In a time of uncertainty, the need for support is greater than ever, with 89% of college students experiencing stress or anxiety as a result of COVID-19 according to a survey done by Active Minds.
Throughout the pandemic, the DePauw Counseling Services staff have been doing their part to demonstrate and communicate to students that mental health is a priority on campus by offering a wide range of free services including new services which emphasize group support spaces in addition to one-on-one counseling.
According to a poll on The DePauw’s Instagram conducted on March 16, 59% (44/74 responses) of students said they are aware of all the different services and resources DePauw Counseling Services offer and 44% (32/73 responses) said they have utilized them.
Counseling Services Director Trevor Yuhas, PSY.D., HSPP said they saw a decrease in the usage of their services in the fall, attributing it to the virtual format and less students being on campus. However, they are seeing more of a demand this semester, which he said is typical for the Spring semester.
Yuhas said he understands it is difficult for students to add another virtual meeting to their schedules with the majority of classes being held online. With that in mind, counseling services have been trying to add as much variety as possible to the services they’re providing to students.
In the fall of 2020, DePauw announced a $2 million grant from the Buehler Family Foundation would be used to renovate the DePauw Health Wellness Center and DePauw Counseling Services to improve the mental and physical health of the campus community.
Much of the grant was used to renovate their physical space located in the Lilly Center. In addition to the individual offices, there is a brand new group therapy room as well as rooms dedicated to mental health education and relaxation.
While students have not been able to utilize the new space much due to the pandemic, the Counseling Services staff are looking forward to students being able to take advantage of this space soon.
Until students are able to make use of the new facility, all services are being held online. The individual counseling services are the most widely used, but they are currently trying to grow their group programs.
“We know students are struggling with loneliness and isolation and not feeling connected to each other,” Yuhas said. “So a lot of these opportunities are geared towards helping students connect with each other in a common space.”
This semester, there are nine differentgroup and support spaces running that appeal to different aspects and groups of the students population, including groups for Womxn of color, student athletes, and those looking for ways to cope with anxiety and stress amidst challenging times.
Junior Cami Henry has participated in the body positivity and mindful eating group as well as one for open mindfulness and meditation. Henry said she began to take her mental health seriously last November, utilizing these groups in addition to individual counseling.
“I’ve had a really positive experience,” Henry said. “DePauw has made it really easy for me, especially with the financialside of things.”
Sophomore D’Naira Wigfall has also had a positive experience with counseling services, saying she’s seen a significant improvement in the person she is today since she started utilizing their services.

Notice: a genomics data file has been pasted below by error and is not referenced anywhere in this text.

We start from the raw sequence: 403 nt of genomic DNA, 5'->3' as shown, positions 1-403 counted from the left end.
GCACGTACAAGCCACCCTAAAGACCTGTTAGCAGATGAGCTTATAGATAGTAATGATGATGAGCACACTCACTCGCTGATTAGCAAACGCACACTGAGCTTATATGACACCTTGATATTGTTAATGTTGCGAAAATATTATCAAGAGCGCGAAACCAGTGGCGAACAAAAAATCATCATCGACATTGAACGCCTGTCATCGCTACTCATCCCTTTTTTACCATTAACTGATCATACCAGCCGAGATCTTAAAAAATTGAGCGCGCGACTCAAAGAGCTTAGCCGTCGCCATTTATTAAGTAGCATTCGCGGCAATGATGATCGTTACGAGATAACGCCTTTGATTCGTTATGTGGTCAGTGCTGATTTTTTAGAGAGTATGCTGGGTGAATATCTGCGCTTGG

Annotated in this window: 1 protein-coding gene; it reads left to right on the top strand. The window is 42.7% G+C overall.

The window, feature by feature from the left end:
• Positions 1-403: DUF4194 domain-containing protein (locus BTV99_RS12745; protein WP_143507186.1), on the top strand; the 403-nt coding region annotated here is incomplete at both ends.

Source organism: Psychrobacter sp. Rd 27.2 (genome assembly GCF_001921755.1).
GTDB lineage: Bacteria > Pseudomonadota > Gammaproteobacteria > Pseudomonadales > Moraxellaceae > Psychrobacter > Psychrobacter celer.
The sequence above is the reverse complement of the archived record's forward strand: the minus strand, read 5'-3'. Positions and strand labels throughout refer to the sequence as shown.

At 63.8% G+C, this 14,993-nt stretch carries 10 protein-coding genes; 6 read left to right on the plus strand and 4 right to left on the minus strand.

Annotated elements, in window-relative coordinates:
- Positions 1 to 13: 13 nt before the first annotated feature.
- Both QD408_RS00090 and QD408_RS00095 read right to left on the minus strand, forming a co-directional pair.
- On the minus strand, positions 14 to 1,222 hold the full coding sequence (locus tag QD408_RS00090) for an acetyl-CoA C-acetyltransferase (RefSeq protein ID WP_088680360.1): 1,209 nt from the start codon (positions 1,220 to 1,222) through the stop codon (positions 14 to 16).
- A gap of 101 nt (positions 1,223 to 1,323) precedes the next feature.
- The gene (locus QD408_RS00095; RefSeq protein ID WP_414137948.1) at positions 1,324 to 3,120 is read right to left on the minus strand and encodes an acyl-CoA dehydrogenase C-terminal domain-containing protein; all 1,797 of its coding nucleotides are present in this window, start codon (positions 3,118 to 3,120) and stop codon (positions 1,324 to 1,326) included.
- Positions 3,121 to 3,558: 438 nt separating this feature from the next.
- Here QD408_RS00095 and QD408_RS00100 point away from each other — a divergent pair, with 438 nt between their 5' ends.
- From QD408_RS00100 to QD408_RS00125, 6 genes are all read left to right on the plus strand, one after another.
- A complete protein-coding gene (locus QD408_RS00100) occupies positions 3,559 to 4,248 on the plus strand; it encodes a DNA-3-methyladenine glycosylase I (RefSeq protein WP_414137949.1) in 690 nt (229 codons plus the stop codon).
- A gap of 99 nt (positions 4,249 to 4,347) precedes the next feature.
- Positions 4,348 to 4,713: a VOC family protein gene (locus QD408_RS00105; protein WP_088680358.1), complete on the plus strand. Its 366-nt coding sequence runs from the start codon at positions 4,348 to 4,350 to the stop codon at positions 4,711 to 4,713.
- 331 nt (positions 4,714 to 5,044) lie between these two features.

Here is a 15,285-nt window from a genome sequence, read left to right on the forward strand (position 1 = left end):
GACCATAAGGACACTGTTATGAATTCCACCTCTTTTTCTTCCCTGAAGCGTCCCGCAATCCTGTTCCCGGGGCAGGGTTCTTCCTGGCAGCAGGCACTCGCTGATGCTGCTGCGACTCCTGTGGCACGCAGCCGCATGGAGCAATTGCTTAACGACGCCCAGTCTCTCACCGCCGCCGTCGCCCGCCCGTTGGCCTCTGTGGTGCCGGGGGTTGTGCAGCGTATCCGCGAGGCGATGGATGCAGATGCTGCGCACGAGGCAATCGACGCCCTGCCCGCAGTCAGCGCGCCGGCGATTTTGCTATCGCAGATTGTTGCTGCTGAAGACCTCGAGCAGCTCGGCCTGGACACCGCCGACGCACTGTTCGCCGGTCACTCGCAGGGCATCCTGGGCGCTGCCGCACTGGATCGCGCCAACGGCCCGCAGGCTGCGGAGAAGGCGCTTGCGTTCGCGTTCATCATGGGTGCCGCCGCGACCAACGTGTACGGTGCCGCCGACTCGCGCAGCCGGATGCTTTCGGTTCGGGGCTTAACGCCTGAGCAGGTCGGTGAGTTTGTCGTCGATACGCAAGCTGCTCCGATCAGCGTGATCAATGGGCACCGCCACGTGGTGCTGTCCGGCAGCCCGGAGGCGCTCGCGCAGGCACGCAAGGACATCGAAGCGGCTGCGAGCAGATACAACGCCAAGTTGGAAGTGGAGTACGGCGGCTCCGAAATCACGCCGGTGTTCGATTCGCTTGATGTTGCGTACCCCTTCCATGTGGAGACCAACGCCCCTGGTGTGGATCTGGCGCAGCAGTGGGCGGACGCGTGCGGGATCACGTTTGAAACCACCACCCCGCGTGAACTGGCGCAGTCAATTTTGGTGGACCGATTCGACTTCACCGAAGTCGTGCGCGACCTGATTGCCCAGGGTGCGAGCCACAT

“I was always told that I wasn’t supposed to cry or show emotion when I was younger, so I tried to be this stonewall for the longest time,” Wigfall said. “As a result of consistently going to therapy, I’ve come to embrace the fact that I’m a sensitive person who is in touch with their emotions, and it is such a freeing feeling to be able to be 100% me and not try to cover up my feelings.”
Along with the support groups, there are workshops held that also cater to a variety of groups on campus. On Wednesday March 17, a workshop titled “Racial Healing: Creating a Space for Wellness Throughout College” was offered, aiming to provide DePauw’s students of color a safe space for racial healing.
“We know that all of our students are struggling in many ways,” Yuhas said. “But students of color have some unique and particular struggles they’re facing, and we want to be able to offer some additional support there.”
Zaheen Rashed, a first-year student who attended the workshop said she felt safe space was created and that a variety of valuable resources were provided.
“They taught us ways to meditate and explained important concepts such as microaggressions,” Rashed said. “They also validated our feelings of exhaustion, and said that it’s okay if you don’t want to defend or talk about your race all of the time, and that burn out is normal.”
Yuhas said that they plan to offer similar programming following this workshop, both to students of color as well as white students and allies.
Both Henry and Wigfall said they recommend engaging with counseling services to any student who is interested, with Wigfall calling it one of the best decisions she’s made in her life.
“Taking the first step is always the hardest part, because a lot of people definitely struggle with even admitting that something is going on,” Henry said. “And even if nothing is going on and you just feel like you need to talk to somebody, take that first step, and after that it gets a lot better.”
To learn more about all of the different services and resources offered, visit DePauw Counseling Services’ website.